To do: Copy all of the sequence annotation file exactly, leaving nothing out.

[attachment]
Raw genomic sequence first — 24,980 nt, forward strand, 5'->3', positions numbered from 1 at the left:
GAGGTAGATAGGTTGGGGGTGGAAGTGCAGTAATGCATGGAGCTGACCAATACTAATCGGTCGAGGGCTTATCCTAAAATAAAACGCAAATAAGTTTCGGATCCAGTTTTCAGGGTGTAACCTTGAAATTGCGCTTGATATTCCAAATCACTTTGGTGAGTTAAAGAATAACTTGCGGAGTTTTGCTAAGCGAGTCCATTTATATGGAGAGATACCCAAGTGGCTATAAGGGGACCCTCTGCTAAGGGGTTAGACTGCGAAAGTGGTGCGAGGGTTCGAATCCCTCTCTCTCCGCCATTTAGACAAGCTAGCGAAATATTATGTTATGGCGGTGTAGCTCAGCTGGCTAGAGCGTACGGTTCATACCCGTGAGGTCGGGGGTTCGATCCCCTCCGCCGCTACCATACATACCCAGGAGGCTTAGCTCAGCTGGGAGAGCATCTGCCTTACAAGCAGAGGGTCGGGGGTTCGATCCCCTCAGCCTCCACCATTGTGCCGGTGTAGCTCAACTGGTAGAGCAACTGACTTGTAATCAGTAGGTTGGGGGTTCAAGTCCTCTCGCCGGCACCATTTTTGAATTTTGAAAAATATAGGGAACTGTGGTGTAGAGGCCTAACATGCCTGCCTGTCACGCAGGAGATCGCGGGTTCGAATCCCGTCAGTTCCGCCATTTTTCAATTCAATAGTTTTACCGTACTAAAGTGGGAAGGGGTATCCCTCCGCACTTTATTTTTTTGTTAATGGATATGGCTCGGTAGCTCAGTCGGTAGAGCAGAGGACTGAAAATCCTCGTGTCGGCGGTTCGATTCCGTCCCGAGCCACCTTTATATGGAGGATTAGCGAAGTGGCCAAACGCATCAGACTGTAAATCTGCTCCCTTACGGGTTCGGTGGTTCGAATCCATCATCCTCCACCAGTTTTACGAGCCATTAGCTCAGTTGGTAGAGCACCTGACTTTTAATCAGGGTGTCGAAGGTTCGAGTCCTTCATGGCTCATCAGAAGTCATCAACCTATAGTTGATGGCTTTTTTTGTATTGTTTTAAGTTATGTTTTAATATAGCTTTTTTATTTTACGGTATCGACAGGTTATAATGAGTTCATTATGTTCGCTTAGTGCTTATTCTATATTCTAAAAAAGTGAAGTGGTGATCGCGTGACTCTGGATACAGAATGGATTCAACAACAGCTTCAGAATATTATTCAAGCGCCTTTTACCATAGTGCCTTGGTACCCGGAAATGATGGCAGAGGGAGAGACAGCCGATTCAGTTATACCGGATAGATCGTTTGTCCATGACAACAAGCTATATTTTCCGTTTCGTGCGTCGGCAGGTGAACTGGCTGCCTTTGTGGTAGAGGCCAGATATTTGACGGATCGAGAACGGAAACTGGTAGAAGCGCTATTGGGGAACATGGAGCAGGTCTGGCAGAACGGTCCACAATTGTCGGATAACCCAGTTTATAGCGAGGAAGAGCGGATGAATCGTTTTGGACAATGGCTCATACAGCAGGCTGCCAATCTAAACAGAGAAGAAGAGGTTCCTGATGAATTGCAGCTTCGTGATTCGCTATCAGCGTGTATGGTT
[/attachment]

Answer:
Raw genomic sequence first — 24,980 nt, forward strand, 5'->3', positions numbered from 1 at the left:
GAGGTAGATAGGTTGGGGGTGGAAGTGCAGTAATGCATGGAGCTGACCAATACTAATCGGTCGAGGGCTTATCCTAAAATAAAACGCAAATAAGTTTCGGATCCAGTTTTCAGGGTGTAACCTTGAAATTGCGCTTGATATTCCAAATCACTTTGGTGAGTTAAAGAATAACTTGCGGAGTTTTGCTAAGCGAGTCCATTTATATGGAGAGATACCCAAGTGGCTATAAGGGGACCCTCTGCTAAGGGGTTAGACTGCGAAAGTGGTGCGAGGGTTCGAATCCCTCTCTCTCCGCCATTTAGACAAGCTAGCGAAATATTATGTTATGGCGGTGTAGCTCAGCTGGCTAGAGCGTACGGTTCATACCCGTGAGGTCGGGGGTTCGATCCCCTCCGCCGCTACCATACATACCCAGGAGGCTTAGCTCAGCTGGGAGAGCATCTGCCTTACAAGCAGAGGGTCGGGGGTTCGATCCCCTCAGCCTCCACCATTGTGCCGGTGTAGCTCAACTGGTAGAGCAACTGACTTGTAATCAGTAGGTTGGGGGTTCAAGTCCTCTCGCCGGCACCATTTTTGAATTTTGAAAAATATAGGGAACTGTGGTGTAGAGGCCTAACATGCCTGCCTGTCACGCAGGAGATCGCGGGTTCGAATCCCGTCAGTTCCGCCATTTTTCAATTCAATAGTTTTACCGTACTAAAGTGGGAAGGGGTATCCCTCCGCACTTTATTTTTTTGTTAATGGATATGGCTCGGTAGCTCAGTCGGTAGAGCAGAGGACTGAAAATCCTCGTGTCGGCGGTTCGATTCCGTCCCGAGCCACCTTTATATGGAGGATTAGCGAAGTGGCCAAACGCATCAGACTGTAAATCTGCTCCCTTACGGGTTCGGTGGTTCGAATCCATCATCCTCCACCAGTTTTACGAGCCATTAGCTCAGTTGGTAGAGCACCTGACTTTTAATCAGGGTGTCGAAGGTTCGAGTCCTTCATGGCTCATCAGAAGTCATCAACCTATAGTTGATGGCTTTTTTTGTATTGTTTTAAGTTATGTTTTAATATAGCTTTTTTATTTTACGGTATCGACAGGTTATAATGAGTTCATTATGTTCGCTTAGTGCTTATTCTATATTCTAAAAAAGTGAAGTGGTGATCGCGTGACTCTGGATACAGAATGGATTCAACAACAGCTTCAGAATATTATTCAAGCGCCTTTTACCATAGTGCCTTGGTACCCGGAAATGATGGCAGAGGGAGAGACAGCCGATTCAGTTATACCGGATAGATCGTTTGTCCATGACAACAAGCTATATTTTCCGTTTCGTGCGTCGGCAGGTGAACTGGCTGCCTTTGTGGTAGAGGCCAGATATTTGACGGATCGAGAACGGAAACTGGTAGAAGCGCTATTGGGGAACATGGAGCAGGTCTGGCAGAACGGTCCACAATTGTCGGATAACCCAGTTTATAGCGAGGAAGAGCGGATGAATCGTTTTGGACAATGGCTCATACAGCAGGCTGCCAATCTAAACAGAGAAGAAGAGGTTCCTGATGAATTGCAGCTTCGTGATTCGCTATCAGCGTGTATGGTT